Gladys has finally agreed that her collection of reading materials has grown to the point of being a safety hazard.  With newspapers piled up on the floor, in doorways, and on the stairs, there is a significant risk of tripping and falling. Gladys agrees that she does not want to suffer a fall, and she agrees that unobstructed walkways are an important part of reducing her risk of falling.

 

The hard part is agreeing on how to solve the problem. Marie would be quite content to throw everything out; Gladys wants to keep every book, magazine and newspaper. Marie points out that Gladys hasn’t read an academic journal in years, and she suggests recycling all the outdated newspapers and magazines to make room for fresh news.  Every time, Gladys erupts in an emotional outburst. She ends up crying and saying that Marie doesn’t understand her, that she’s being insensitive, and if she’s going to be pushy and controlling then she can just leave!

 

Every time Marie wonders how the conversation spiralled out of control so quickly. All she did was suggest filling the recycling bin!

 

The part Marie is missing is how her mother views the newspapers and magazines.  Marie sees outdated information that no longer qualifies as ‘news,’ and thus it’s worthy of being discarded.  Her mother sees so much more.

 

Gladys sees her identity. She has always been grateful for the education she received. It was somewhat unusual for a woman to have attained her level of education in her era, and she has never taken it for granted.  She strongly believed that reading was the way to continually expand her knowledge—a value that she passed along to Marie and her siblings.  Because of this deeply-held value for knowledge, Gladys feels personally responsible for the books and academic journals that come into her possession. Where she once perceived herself as stewardess of only her favourite books, she now extends that sense of responsibility and protection to periodicals, magazines, and even newspapers.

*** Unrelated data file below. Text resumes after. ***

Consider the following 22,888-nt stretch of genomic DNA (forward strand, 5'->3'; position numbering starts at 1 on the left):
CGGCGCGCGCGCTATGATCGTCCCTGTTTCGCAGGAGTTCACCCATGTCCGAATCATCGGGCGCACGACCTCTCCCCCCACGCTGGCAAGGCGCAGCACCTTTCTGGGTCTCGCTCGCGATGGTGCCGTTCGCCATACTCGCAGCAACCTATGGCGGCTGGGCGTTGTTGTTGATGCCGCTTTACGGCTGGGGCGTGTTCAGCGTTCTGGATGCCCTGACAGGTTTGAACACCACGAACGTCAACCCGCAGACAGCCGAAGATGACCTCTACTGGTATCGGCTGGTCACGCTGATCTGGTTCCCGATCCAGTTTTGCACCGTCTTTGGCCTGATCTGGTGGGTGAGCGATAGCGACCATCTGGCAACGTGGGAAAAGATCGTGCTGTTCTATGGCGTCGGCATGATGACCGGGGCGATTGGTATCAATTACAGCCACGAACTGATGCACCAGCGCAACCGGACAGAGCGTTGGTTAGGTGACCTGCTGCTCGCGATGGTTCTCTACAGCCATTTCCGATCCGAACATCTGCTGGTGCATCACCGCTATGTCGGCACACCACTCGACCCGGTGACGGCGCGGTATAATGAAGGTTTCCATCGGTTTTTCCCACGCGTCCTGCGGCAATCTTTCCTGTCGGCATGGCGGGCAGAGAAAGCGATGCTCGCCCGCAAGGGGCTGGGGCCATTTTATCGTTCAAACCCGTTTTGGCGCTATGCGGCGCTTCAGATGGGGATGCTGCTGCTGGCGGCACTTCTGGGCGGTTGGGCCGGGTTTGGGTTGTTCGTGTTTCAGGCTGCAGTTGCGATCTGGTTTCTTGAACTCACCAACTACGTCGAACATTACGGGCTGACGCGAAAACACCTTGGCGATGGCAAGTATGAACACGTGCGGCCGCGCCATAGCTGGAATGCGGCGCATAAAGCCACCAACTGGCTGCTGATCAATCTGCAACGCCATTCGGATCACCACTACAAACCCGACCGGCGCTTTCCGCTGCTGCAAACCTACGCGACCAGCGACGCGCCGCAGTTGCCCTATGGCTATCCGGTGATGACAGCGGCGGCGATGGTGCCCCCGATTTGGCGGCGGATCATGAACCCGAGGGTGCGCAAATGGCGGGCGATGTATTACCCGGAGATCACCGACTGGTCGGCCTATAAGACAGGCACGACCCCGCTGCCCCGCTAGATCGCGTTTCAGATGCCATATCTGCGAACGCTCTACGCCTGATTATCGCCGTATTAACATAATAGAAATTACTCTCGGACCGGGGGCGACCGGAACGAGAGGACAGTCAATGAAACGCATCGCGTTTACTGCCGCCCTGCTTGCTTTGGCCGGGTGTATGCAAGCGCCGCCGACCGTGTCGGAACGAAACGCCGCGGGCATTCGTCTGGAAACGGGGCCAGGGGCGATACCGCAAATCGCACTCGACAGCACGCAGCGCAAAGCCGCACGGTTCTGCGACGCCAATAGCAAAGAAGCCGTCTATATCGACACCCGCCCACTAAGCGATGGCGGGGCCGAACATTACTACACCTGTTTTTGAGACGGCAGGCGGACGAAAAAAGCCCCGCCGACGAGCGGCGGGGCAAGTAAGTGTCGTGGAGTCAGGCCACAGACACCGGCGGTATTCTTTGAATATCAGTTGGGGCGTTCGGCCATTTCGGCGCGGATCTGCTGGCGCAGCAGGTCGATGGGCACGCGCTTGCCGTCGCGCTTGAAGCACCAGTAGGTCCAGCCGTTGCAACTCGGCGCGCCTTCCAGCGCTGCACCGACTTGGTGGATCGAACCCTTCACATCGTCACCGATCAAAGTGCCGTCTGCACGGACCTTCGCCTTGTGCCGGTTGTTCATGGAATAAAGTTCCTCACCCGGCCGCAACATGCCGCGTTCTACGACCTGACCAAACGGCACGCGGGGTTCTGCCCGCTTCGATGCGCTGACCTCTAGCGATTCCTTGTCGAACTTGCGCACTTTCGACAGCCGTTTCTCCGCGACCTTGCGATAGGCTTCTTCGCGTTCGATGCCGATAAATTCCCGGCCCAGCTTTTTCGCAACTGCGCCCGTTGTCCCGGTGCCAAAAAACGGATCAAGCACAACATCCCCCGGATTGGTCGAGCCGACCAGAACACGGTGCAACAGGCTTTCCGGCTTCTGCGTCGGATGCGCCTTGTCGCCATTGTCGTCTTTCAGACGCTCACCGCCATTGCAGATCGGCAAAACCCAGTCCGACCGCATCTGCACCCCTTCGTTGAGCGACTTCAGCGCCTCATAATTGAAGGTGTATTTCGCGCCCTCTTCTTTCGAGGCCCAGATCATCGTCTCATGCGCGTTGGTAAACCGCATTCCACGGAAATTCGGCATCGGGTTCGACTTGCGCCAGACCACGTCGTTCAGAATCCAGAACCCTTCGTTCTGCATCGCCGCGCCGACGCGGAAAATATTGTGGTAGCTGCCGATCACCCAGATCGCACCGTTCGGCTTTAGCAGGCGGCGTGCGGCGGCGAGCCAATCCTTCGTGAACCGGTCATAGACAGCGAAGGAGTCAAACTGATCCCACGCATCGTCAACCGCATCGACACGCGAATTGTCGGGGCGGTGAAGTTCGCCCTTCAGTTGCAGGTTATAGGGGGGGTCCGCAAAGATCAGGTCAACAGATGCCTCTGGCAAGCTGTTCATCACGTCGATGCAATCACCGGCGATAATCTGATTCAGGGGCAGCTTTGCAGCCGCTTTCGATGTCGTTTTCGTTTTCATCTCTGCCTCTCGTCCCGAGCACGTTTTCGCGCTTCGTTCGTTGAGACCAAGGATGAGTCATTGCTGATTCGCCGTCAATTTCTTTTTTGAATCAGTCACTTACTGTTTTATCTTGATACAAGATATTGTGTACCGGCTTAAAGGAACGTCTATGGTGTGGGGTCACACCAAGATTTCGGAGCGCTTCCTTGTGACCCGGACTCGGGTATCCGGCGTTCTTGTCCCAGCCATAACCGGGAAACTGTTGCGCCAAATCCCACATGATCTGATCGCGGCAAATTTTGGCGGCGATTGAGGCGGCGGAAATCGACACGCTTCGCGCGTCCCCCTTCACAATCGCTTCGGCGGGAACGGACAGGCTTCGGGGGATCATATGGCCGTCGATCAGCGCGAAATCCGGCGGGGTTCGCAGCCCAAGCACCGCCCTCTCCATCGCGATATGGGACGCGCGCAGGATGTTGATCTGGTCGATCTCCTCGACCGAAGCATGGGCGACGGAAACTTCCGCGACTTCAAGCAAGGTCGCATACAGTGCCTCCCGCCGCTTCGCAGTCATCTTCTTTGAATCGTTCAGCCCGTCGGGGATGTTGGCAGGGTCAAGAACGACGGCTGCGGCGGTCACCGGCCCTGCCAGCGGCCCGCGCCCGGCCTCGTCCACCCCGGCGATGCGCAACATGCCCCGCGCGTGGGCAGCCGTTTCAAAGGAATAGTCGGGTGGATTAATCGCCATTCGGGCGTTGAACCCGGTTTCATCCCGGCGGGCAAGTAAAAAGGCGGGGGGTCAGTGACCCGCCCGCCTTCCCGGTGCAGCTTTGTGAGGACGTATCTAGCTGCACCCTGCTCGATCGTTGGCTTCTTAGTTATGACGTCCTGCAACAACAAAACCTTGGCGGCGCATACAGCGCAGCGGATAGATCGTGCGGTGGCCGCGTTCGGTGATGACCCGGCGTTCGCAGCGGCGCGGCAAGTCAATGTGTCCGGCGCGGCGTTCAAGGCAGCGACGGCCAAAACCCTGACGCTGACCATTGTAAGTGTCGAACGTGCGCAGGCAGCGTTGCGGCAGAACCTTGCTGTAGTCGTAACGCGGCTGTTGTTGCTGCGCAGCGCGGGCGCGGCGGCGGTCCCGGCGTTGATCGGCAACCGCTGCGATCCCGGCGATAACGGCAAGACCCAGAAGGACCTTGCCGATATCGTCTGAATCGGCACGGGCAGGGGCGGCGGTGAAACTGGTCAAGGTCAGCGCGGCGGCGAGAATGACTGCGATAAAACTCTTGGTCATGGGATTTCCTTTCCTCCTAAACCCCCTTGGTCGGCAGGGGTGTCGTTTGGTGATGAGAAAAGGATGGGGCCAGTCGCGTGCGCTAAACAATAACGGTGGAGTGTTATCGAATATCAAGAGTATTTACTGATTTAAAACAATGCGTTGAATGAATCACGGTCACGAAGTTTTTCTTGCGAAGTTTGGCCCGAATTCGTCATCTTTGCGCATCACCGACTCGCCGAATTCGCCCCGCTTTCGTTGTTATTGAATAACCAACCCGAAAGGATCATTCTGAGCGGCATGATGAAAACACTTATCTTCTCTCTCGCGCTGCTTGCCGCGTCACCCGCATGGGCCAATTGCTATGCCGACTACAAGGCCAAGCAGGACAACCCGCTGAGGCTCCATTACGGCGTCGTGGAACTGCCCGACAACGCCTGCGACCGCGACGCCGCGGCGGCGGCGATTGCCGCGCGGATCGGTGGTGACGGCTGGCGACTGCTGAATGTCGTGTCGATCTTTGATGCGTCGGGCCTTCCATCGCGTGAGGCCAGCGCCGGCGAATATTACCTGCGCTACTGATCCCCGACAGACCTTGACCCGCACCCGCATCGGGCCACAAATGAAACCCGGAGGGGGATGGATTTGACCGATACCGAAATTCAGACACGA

older lady reading outside

 

Reading lighter material—such as magazines and newspapers—started largely after her husband passed away. Her magazine collection represents part of her grief journey. In some cases, she can remember the day she received that particular magazine and how she was feeling. She knows which magazine arrived in the mailbox on the same day as her husband’s death certificate. To throw out that magazine feels like throwing out a piece of her memory and connection to her deceased husband.

 

Every unread newspaper that is discarded is an affront to her personal identity. Every missing issue of a magazine series disregards her values.  Gladys views herself as being well-read, a woman who keeps up with the times, who knows current events and politics and can carry on an informed conversation on any topic of the day.  Since she was always an avid reader, she devoured books and magazines as her source of current events. Discarding something she hasn’t yet read feels like a personal failure. She cannot just toss an unread newspaper in a recycling bin; it feels tantamount to giving up on part of her identity.

 

Each individual magazine, periodical and newspaper represents part of how Gladys defines herself. Because she places such importance on each publication, the emotional stakes are very high for her. Her strong reaction to Marie’s suggestion makes sense in light of how emotionally connected she is to each item.

 

If Marie can recognize the emotional attachment Gladys has to her books, magazines and newspapers, it may make it easier to empathize with the effort it takes her mother to assess each item. She is processing emotional memories, and evaluating her own identity each time she picks up a magazine and decides where to place it next.

 

What Gladys needs most from Marie is exceptional patience and support as she navigates the emotional process of making her home safe. She will also benefit from Marie’s help with organization and categorization outlined in our next blog.

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